In many societies, some academic courses are reserved for boys while girls are advised to take inferior courses. The prestigious courses are believed to be pursued by men while women pursue the less prestigious ones. Feminists demand that the society must appreciate the fact that women have the same capabilities as those of men.

Using Marx class analysis, feminists observe that men are like the bourgeoisie while women are the proletariat because they depend on men for survival. Men control most of society’s wealth, prestige, and power. Women are compared to the proletariat because they are like the workers who work under the directives of the bourgeoisie. Women are exploited, and their culture is always devalued while that of men is valued. Most of the women’s work is devalued, particularly that of the home.

Feminist scholars have challenged the stereotyping of women and argued for a gender-balanced study of society in which women experiences and contributions are visible just like those of men.

In a study of positions of men and women in paid labor, feminists conclude that most workers are found in sex-segregated jobs implying that certain jobs are exclusively reserved for men while others belong to women. This form of segregation is not natural according to feminists, but society is structured to channel people into occupations based on gender and also to reserve positions of authority to men.

Each feminist group has its own grievances. For instance, the main concerns of white women include equal pay, equal education and opportunities, free contraception, and free abortion. There is no uniting position among feminists. Feminism has been associated with the culture of white women. Radical feminism is characterized by the belief that patriarchy is the leading cause of women’s oppression. A way could be found in academic feminism, which has an impact on teaching and research in academic institutions.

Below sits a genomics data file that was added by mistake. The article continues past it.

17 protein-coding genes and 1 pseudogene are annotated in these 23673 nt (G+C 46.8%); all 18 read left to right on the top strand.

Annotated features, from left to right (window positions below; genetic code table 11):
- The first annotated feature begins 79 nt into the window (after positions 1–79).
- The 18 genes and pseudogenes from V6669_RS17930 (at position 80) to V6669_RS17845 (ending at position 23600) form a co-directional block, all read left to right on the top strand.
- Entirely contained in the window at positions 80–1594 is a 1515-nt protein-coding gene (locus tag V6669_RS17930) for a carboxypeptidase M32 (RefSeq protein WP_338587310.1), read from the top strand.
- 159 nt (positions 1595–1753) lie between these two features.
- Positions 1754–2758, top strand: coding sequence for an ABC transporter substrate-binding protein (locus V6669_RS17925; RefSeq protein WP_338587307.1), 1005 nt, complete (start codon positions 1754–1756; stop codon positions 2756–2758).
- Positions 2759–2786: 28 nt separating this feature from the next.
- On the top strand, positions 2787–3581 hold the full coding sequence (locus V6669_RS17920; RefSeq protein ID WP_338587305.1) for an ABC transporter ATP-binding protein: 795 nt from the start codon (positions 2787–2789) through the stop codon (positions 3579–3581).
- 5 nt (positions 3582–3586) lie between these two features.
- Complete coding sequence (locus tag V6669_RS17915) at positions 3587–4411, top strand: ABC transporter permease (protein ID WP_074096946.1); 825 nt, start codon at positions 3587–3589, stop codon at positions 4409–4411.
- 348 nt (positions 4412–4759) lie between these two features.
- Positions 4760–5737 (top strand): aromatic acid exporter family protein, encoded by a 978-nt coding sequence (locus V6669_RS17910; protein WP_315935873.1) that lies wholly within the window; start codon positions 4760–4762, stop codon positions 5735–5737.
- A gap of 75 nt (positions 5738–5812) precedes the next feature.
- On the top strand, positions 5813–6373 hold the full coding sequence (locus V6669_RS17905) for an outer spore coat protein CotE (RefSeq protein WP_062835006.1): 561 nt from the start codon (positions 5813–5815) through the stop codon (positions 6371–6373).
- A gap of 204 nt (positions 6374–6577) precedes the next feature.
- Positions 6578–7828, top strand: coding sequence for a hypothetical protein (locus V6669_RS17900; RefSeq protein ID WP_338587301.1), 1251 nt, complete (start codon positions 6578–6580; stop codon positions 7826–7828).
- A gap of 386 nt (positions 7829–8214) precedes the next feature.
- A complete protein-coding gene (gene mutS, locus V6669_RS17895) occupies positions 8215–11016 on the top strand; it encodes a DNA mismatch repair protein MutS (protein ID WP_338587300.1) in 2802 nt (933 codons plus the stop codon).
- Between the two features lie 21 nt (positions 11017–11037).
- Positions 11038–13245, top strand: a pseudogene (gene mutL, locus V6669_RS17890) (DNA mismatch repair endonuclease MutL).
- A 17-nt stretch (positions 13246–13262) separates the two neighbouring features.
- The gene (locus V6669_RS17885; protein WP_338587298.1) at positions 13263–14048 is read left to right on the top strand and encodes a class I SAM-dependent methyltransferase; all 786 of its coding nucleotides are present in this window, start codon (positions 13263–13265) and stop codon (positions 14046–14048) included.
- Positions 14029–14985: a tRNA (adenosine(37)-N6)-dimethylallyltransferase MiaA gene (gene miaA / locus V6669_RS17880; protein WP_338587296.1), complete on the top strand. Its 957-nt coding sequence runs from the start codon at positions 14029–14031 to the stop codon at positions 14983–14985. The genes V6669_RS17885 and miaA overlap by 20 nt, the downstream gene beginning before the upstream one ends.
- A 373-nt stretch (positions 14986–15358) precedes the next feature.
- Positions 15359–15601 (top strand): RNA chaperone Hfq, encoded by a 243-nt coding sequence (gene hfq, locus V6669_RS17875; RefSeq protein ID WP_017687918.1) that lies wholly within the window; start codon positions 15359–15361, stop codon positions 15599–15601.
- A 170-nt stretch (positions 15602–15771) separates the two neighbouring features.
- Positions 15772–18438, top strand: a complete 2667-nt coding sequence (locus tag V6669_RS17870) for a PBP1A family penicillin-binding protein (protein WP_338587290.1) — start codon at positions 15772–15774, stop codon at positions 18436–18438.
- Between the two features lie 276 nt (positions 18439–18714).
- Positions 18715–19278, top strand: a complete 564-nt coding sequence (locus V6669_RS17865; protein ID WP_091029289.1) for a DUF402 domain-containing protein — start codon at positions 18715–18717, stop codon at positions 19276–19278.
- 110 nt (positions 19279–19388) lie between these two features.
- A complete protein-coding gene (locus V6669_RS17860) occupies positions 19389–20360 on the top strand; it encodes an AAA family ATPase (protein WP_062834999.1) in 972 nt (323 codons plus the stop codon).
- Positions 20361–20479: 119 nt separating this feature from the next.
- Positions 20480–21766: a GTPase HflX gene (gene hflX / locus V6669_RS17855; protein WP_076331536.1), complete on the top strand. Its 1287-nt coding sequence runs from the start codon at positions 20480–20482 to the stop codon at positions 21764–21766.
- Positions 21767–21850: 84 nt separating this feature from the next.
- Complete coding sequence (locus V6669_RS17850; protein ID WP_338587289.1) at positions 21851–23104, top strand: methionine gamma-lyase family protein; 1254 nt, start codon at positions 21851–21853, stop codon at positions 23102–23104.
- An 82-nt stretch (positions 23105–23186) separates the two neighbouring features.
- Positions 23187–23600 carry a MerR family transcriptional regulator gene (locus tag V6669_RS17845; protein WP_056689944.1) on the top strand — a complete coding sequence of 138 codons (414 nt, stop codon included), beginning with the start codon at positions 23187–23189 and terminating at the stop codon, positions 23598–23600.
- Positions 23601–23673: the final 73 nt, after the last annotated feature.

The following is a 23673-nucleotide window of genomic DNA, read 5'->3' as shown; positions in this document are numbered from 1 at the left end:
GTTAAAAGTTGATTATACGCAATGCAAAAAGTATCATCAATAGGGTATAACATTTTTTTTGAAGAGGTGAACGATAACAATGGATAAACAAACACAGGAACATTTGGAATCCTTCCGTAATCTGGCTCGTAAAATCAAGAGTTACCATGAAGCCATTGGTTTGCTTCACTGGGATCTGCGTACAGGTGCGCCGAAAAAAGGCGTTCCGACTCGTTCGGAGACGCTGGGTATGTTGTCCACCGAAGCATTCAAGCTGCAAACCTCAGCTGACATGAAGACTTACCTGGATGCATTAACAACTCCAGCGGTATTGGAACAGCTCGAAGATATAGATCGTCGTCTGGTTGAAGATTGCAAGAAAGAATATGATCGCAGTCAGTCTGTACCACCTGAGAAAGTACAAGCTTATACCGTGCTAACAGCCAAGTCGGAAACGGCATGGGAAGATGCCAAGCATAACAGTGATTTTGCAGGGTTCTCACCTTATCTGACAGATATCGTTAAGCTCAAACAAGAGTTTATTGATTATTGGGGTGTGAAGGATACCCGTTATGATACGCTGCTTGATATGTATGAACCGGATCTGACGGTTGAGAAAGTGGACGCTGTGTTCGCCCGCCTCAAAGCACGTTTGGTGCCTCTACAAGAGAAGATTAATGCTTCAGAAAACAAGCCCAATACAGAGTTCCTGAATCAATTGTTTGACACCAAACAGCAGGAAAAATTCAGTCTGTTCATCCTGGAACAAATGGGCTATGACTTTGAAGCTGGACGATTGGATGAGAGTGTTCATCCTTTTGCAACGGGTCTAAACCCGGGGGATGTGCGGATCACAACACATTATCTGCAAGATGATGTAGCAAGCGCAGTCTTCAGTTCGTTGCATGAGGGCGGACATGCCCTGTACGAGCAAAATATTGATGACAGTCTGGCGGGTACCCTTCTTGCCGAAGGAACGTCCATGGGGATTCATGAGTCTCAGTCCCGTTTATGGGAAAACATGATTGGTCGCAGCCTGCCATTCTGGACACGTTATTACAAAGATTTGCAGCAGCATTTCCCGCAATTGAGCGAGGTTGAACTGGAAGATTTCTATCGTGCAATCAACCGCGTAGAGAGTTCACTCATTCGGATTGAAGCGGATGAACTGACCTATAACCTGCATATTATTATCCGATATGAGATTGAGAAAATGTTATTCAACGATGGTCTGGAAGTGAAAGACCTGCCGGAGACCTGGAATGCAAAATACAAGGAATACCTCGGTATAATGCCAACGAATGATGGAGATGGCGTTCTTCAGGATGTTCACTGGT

Consequently, feminist courses are currently taught in the institutions of higher learning. Feminist courses are concerned with revising and challenging a wide variety of academic disciplines. Academic feminists are concerned with criticizing the sex-blind nature of academic knowledge. Most disciplines have ignored the writings of women. In the academic field, we only have founding fathers, but not mothers.

Historical Developments

All women agree that subordination of women to men is a result of socio-economic factors, but not biological factors. Women are present in most social situations, but their presence is not appreciated. Where they are not present, it is not because of inequality or lack of interest, but because there have been deliberate efforts to exclude them.

Where women are present, they perform less prestigious roles such as wife, secretary, and passenger. However, historical developments have presented enormous opportunities to women. Developments in the law have helped women to reassert their position in society. In England, the law prohibited unmarried women from owning property and entering into the contract with other members of society.

The law allowed married women to inherit properties from their husbands. However, things have changed due to historical developments. The modern law identifies the legal status of women, both married and unmarried. A woman in the modern society can own land legally, and the law protects her rights. In 1960, the US came up with a number of laws aimed at improving the economic status of women. For instance, the Equal Pay Act of 1963 was passed to empower women economically.